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C# 2.0 --Constraints

发表于2004/6/28 13:27:00  696人阅读

19.1.1 Constraints

Commonly, a generic class will do more than just store data based on a type parameter. Often, the generic class will want to invoke methods on objects whose type is given by a type parameter. For example, an Add method in a Dictionary<K,V> class might need to compare keys using a CompareTo method:

public class Dictionary<K,V>
{
public void Add(K key, V value)
{
     ...

     if (key.CompareTo(x) < 0) {...}    // Error, no CompareTo method
     ...
}
}

Since the type argument specified for K could be any type, the only members that can be assumed to exist on the key parameter are those declared by type object, such as Equals, GetHashCode, and ToString; a compile-time error therefore occurs in the example above. It is of course possible to cast the key parameter to a type that contains a CompareTo method. For example, the key parameter could be cast to IComparable:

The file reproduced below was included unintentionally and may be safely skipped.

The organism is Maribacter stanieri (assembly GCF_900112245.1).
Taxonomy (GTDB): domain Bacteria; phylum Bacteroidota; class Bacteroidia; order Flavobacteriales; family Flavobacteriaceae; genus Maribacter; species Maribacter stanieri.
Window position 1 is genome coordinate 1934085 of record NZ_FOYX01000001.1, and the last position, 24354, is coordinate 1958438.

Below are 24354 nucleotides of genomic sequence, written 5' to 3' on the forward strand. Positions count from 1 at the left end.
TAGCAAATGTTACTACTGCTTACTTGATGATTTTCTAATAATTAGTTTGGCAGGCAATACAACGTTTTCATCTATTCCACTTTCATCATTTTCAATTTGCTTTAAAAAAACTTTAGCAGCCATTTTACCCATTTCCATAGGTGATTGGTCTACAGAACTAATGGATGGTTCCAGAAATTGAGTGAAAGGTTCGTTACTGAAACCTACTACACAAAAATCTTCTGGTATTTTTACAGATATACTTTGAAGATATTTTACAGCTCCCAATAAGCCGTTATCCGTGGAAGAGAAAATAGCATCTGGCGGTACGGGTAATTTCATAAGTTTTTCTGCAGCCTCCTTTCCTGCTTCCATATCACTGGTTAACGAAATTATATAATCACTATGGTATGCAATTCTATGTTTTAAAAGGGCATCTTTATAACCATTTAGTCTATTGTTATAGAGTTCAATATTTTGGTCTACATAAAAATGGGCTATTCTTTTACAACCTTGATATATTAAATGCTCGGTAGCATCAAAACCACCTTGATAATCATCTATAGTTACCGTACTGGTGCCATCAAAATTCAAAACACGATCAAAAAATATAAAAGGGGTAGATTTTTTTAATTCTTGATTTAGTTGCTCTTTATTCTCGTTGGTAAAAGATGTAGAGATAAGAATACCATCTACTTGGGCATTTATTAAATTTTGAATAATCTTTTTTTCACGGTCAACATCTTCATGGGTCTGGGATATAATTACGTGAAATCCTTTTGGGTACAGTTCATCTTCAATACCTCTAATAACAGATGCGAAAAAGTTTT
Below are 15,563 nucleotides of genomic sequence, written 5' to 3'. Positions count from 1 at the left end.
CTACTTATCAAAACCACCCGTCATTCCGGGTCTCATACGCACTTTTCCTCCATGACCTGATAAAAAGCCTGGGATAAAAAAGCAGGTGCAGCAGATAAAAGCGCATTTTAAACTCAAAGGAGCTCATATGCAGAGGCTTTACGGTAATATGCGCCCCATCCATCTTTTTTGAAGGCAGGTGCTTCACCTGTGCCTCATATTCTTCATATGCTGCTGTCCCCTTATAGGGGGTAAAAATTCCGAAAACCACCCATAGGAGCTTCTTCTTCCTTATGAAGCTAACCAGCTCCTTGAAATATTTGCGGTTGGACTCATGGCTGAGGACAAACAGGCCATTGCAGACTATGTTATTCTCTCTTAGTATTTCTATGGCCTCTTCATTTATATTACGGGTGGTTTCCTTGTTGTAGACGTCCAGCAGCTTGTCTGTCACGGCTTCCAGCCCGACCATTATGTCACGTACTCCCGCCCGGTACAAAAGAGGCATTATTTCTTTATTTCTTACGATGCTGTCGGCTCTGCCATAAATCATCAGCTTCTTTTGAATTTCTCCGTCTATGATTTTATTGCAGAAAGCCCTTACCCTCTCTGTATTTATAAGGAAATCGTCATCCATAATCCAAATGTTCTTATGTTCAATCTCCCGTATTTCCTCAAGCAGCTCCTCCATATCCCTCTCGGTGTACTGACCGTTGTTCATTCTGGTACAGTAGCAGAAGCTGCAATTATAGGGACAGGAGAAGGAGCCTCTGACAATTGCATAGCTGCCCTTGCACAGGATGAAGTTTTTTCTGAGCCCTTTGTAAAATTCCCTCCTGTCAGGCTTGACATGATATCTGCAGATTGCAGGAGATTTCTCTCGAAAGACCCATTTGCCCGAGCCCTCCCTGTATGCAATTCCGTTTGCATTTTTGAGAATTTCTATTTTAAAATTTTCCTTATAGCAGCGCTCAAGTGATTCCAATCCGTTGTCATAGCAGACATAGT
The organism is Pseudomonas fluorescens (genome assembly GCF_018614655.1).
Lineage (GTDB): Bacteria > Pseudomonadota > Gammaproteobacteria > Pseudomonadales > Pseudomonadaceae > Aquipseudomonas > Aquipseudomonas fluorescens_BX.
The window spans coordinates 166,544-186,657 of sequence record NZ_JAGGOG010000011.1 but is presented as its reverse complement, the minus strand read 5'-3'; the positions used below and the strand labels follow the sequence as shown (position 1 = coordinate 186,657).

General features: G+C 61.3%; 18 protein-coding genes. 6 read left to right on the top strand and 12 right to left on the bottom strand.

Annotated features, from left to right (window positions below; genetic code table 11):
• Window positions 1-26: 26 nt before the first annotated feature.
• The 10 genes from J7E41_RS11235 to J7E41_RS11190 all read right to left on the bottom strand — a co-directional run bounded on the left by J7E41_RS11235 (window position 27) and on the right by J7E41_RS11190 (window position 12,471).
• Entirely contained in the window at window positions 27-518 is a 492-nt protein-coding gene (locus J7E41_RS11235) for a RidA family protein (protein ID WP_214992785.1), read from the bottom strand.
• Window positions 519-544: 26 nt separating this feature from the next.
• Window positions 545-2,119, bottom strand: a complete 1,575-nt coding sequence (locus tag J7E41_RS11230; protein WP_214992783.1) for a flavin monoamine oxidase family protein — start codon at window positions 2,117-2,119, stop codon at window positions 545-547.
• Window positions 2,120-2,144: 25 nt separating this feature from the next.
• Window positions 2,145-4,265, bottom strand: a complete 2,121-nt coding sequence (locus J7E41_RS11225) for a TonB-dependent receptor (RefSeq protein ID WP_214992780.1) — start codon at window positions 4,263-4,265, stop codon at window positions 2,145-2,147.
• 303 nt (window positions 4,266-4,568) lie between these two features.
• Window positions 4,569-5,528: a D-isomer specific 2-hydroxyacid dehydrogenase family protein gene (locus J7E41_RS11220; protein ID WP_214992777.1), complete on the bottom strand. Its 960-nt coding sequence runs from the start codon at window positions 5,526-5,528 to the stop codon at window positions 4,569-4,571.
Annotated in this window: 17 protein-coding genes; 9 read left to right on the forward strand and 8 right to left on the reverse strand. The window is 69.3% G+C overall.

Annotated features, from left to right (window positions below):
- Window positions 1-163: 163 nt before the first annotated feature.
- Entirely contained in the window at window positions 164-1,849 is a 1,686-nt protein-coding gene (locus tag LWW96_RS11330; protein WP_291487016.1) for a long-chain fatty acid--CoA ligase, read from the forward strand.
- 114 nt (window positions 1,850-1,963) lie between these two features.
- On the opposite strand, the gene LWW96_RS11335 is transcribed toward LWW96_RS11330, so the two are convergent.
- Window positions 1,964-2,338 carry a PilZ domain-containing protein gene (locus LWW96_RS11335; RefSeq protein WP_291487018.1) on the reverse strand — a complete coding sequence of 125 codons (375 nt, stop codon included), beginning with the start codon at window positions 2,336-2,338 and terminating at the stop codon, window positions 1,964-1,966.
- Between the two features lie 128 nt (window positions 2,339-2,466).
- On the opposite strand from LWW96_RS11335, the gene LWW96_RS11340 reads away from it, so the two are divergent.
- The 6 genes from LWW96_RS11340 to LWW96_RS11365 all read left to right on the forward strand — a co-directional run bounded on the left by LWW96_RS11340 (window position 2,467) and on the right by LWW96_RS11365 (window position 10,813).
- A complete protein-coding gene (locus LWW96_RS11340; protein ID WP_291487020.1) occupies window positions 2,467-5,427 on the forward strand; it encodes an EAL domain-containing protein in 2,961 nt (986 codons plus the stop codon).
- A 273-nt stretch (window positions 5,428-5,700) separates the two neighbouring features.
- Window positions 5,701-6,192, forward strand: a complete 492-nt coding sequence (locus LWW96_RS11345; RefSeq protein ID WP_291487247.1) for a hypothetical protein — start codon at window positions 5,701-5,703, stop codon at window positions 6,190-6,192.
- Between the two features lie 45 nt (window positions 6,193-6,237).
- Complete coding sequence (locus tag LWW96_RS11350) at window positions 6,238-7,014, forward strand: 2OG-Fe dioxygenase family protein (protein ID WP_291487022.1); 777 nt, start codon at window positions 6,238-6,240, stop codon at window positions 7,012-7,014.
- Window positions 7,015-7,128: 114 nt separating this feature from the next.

public class Dictionary<K,V>
{
public void Add(K key, V value)
{
     ...

     if (((IComparable)key).CompareTo(x) < 0) {...}
     ...
}
}

While this solution works, it requires a dynamic type check at run-time, which adds overhead. It furthermore defers error reporting to run-time, throwing an InvalidCastException if a key doesn’t implement IComparable.

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